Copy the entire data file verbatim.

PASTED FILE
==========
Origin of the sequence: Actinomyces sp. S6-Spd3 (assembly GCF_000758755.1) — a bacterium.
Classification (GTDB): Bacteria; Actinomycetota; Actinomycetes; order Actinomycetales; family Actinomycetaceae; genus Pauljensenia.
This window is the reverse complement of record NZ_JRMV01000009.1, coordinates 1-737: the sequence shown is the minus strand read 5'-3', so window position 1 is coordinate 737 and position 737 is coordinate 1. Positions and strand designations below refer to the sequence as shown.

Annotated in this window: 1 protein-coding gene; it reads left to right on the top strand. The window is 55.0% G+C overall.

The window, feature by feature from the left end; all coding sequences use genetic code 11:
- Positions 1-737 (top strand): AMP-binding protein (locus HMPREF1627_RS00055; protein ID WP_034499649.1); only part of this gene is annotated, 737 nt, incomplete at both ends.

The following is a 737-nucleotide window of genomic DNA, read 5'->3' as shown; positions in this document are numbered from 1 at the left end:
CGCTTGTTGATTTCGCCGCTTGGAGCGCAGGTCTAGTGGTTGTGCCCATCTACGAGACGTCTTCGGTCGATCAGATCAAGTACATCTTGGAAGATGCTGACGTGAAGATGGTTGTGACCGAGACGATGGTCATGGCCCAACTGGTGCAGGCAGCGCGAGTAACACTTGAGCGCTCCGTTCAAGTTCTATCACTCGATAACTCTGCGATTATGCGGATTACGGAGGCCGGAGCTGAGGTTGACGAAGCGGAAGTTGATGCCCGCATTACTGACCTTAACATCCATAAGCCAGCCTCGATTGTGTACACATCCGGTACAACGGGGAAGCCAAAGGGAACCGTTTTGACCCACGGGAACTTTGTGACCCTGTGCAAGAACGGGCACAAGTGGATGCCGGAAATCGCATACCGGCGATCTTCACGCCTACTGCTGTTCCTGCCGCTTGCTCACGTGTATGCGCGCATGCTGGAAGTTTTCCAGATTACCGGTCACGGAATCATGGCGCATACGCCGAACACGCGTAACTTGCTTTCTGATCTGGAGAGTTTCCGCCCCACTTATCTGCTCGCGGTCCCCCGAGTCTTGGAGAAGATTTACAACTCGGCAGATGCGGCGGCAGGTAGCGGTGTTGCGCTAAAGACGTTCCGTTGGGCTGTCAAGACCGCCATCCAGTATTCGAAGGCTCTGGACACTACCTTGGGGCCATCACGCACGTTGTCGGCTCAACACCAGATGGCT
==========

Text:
Origin of the sequence: Actinomyces sp. S6-Spd3 (assembly GCF_000758755.1) — a bacterium.
Classification (GTDB): Bacteria; Actinomycetota; Actinomycetes; order Actinomycetales; family Actinomycetaceae; genus Pauljensenia.
This window is the reverse complement of record NZ_JRMV01000009.1, coordinates 1-737: the sequence shown is the minus strand read 5'-3', so window position 1 is coordinate 737 and position 737 is coordinate 1. Positions and strand designations below refer to the sequence as shown.

Annotated in this window: 1 protein-coding gene; it reads left to right on the top strand. The window is 55.0% G+C overall.

The window, feature by feature from the left end; all coding sequences use genetic code 11:
- Positions 1-737 (top strand): AMP-binding protein (locus HMPREF1627_RS00055; protein ID WP_034499649.1); only part of this gene is annotated, 737 nt, incomplete at both ends.

The following is a 737-nucleotide window of genomic DNA, read 5'->3' as shown; positions in this document are numbered from 1 at the left end:
CGCTTGTTGATTTCGCCGCTTGGAGCGCAGGTCTAGTGGTTGTGCCCATCTACGAGACGTCTTCGGTCGATCAGATCAAGTACATCTTGGAAGATGCTGACGTGAAGATGGTTGTGACCGAGACGATGGTCATGGCCCAACTGGTGCAGGCAGCGCGAGTAACACTTGAGCGCTCCGTTCAAGTTCTATCACTCGATAACTCTGCGATTATGCGGATTACGGAGGCCGGAGCTGAGGTTGACGAAGCGGAAGTTGATGCCCGCATTACTGACCTTAACATCCATAAGCCAGCCTCGATTGTGTACACATCCGGTACAACGGGGAAGCCAAAGGGAACCGTTTTGACCCACGGGAACTTTGTGACCCTGTGCAAGAACGGGCACAAGTGGATGCCGGAAATCGCATACCGGCGATCTTCACGCCTACTGCTGTTCCTGCCGCTTGCTCACGTGTATGCGCGCATGCTGGAAGTTTTCCAGATTACCGGTCACGGAATCATGGCGCATACGCCGAACACGCGTAACTTGCTTTCTGATCTGGAGAGTTTCCGCCCCACTTATCTGCTCGCGGTCCCCCGAGTCTTGGAGAAGATTTACAACTCGGCAGATGCGGCGGCAGGTAGCGGTGTTGCGCTAAAGACGTTCCGTTGGGCTGTCAAGACCGCCATCCAGTATTCGAAGGCTCTGGACACTACCTTGGGGCCATCACGCACGTTGTCGGCTCAACACCAGATGGCT